12-06-2018 | Remy van Elst | Text only version of this article
In 2014 I published an article on HPKP, http public key pinning. It allows a site operator to send a public key in an http header, forcing the browser to only connect when that header is found. It was ment to redice the risk of a compromised certificate authority (since any CA can create a certificate for any website). Quite secure, but it was often wrongly configured, forgotten until certificates expired and there were some security issues like a false pin. Late 2017 Google announced that HPKP would be removed in Chrome 68 and that version is released now, so HPKP is no longer supported.
A certificate authority, like Comodo, because they are trusted by every browser, can issue a certificate for any site (so google.com, raymii.org). But, the Netherlands Government (Staat der Nederlanden) or the Hong Kong Post office (China government) are trusted as well, thus are also able to issue a certificate for google.com. Now, there are all kinds of rules prohibiting that, but as I've shown by getting a certificate for a website I don't own, just as this guy for Microsoft Live.fi, that it is prohibited by rules doesn't mean it is not technically possible. HPKP was meant to prevent that, by hardcoding a certificate for your site into a browser.
The Google development announcement can be found here, where they describe and discuss the intent to remove the feature from chrome.
ZDNET has an article going into more detail on what goes wrong when you forgot about Key Pinning when a certificate expires:
This scenario happened to Smashing Magazine when it was updating an expiring SSL certificate. It enabled HPKP and set the policy for 365 days. After rolling out new valid certificates, all browsers with the old HPKP policy couldn't visit the site. Also, the new HPKP policy did nothing to update the old one.
Google wants the Expect-CT header to replace HPKP. This header allows web host operators to instruct user agents (browsers) to expect valid Signed Certificate Timestamps (SCTs) to be served on connections to these hosts. When configured in enforcement mode, user agents (UAs) will remember that hosts expect SCTs and will refuse connections that do not conform to the UAs Certificate Transparency policy.
There is no automatic detection of invalid certificates or rouge certificates. As far as I understand you must configure and monitor the CT logs yourself to find rouge certificates. I use this site and get emails when a certificate for a certain domain is found.
This page has a little bit more on the replacement:
By combining Expect-CT with active monitoring for relevant domains, which a growing number of CAs and third-parties now provide, site operators can proactively detect misissuance in a way that HPKP does not achieve, while also reducing the risk of misconfiguration and avoiding the risk of hostile pinning, (Chris) Palmer said.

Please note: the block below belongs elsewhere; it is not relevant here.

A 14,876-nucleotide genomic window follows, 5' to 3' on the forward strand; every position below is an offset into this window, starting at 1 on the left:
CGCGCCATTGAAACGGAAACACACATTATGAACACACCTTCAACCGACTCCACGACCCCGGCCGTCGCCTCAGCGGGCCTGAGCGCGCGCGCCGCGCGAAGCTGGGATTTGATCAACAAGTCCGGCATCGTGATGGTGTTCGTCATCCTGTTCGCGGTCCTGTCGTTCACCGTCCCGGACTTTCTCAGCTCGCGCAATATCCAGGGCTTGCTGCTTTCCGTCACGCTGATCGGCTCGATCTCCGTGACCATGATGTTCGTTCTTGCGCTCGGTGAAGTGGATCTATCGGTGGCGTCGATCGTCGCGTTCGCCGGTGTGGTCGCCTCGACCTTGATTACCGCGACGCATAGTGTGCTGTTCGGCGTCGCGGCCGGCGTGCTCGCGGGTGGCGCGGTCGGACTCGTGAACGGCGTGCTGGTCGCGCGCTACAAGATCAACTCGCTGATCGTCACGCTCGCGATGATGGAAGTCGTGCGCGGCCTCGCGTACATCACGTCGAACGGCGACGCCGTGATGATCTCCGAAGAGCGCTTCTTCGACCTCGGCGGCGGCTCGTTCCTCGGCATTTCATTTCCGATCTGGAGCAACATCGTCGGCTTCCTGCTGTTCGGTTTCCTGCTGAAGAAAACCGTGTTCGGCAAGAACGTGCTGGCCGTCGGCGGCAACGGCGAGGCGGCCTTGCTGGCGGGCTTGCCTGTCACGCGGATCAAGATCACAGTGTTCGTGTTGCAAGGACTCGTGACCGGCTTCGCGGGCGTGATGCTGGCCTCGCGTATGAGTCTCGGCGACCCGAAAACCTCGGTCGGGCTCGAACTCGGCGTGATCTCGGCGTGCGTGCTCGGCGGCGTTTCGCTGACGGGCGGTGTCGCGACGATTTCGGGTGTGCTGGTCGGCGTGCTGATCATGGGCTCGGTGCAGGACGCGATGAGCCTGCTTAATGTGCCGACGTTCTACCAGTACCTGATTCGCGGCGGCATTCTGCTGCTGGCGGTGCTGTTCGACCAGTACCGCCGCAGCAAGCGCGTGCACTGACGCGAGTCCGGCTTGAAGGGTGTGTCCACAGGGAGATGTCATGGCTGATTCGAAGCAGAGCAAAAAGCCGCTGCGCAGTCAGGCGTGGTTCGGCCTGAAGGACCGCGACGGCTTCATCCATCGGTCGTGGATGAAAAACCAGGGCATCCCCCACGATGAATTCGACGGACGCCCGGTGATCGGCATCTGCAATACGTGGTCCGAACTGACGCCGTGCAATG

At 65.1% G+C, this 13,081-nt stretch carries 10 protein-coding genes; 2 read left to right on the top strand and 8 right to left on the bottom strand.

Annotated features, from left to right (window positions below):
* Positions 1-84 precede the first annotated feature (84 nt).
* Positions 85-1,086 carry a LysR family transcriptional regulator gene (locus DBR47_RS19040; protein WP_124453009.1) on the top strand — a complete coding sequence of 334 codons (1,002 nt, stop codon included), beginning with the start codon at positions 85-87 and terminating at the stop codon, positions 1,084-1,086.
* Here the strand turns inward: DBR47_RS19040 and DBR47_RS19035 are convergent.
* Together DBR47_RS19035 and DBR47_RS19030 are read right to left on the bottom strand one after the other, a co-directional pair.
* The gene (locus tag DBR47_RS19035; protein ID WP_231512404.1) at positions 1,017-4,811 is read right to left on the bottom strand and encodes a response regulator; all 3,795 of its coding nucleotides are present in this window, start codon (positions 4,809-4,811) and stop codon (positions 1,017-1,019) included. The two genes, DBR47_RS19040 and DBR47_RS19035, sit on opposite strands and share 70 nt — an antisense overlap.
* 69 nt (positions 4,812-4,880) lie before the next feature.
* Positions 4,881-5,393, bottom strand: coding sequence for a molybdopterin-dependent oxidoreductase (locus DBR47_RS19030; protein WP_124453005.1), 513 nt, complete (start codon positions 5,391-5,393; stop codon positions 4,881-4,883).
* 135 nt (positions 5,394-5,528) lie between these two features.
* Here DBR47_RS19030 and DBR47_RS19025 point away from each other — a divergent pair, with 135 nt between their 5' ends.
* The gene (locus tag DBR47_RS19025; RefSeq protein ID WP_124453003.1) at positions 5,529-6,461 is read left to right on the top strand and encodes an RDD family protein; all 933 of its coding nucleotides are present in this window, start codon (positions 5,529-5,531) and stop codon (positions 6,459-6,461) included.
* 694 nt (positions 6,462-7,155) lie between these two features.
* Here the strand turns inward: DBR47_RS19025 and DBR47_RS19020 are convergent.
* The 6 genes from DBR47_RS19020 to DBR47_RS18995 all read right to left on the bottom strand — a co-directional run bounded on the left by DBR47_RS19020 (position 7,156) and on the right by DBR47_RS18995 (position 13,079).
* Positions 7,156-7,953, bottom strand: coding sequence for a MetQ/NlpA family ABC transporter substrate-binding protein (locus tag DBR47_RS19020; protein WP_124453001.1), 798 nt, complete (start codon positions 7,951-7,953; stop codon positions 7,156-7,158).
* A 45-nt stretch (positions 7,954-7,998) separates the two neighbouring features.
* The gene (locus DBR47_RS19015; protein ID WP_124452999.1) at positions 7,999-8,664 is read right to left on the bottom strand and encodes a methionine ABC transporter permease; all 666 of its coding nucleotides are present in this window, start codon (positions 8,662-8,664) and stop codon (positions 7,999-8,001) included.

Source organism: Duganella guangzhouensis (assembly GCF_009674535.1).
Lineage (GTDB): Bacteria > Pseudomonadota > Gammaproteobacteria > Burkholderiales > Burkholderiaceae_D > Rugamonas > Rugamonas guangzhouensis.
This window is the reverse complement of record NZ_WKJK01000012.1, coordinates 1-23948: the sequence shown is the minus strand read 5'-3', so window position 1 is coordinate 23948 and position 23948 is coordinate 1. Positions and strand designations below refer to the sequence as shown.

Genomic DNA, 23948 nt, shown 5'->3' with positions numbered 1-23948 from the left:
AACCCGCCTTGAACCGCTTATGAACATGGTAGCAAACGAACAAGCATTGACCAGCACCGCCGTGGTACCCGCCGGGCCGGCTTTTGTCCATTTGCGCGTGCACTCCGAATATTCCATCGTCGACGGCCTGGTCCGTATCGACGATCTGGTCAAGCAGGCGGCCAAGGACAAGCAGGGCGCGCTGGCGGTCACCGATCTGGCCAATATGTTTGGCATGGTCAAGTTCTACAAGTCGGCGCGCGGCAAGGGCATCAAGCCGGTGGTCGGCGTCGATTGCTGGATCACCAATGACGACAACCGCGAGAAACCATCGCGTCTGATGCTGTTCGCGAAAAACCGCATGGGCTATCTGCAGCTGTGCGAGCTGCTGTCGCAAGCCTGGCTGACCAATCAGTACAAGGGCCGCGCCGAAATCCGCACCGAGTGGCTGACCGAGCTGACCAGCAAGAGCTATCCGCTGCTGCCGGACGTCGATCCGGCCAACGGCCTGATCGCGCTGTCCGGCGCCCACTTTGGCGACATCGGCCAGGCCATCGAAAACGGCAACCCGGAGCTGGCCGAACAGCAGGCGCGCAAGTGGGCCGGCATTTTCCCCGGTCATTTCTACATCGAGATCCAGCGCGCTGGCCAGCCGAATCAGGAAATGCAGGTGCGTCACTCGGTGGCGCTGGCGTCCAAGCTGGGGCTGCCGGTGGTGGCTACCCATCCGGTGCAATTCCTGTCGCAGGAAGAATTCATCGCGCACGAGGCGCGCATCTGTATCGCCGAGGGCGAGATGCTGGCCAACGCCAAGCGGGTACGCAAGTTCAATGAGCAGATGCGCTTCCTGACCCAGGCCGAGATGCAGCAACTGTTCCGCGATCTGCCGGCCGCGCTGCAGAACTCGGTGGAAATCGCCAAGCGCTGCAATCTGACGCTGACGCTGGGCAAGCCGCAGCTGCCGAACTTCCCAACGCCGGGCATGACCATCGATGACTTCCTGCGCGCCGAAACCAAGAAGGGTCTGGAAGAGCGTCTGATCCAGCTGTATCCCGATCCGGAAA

Google's Certificate Transparency project is an open framework for monitoring and auditing SSL certificates. The goal behind the project is detection of mis-issued/malicious certificates and identification of rogue Certificate Authorities.
As I'm unsure on how the actual header works, for example what defines when an error is given, I'm not recommending it yet, until I've done more research.
I removed HPKP about half a year ago from the servers hosting raymii.org. First by setting the
max-age portion of the header to
0, that tells existing browsers that have HPKP cached to invalidate the known time. Otherwise, when changing the certificate, the browser would still have old information thus giving errors.
After 4 months, I actually changed the webserver configuration to remove the HPKP headers:
$ curl -I https://raymii.org HTTP/2 200 server: nginx/1.10.3 (Ubuntu) date: Tue, 12 Jun 2018 09:39:01 GMT content-type: text/html content-length: 376 last-modified: Tue, 05 May 2015 17:21:00 GMT etag: "5548fbfc-178" expires: Thu, 12 Jul 2018 09:39:01 GMT cache-control: max-age=2592000 strict-transport-security: max-age=63072000; includeSubdomains; preload referrer-policy: origin x-xss-protection: 1; mode=block coffee: Black tea: Earl-Gray; Hot x-frame-options: DENY x-content-type-options: nosniff x-ua-compatible: IE=Edge,chrome=1 cache-control: public accept-ranges: bytes
As you can see, no
Public-Key-Pins header. If you have HPKP and want to remove it, make sure to first set the time to
0 and let that run for a few months.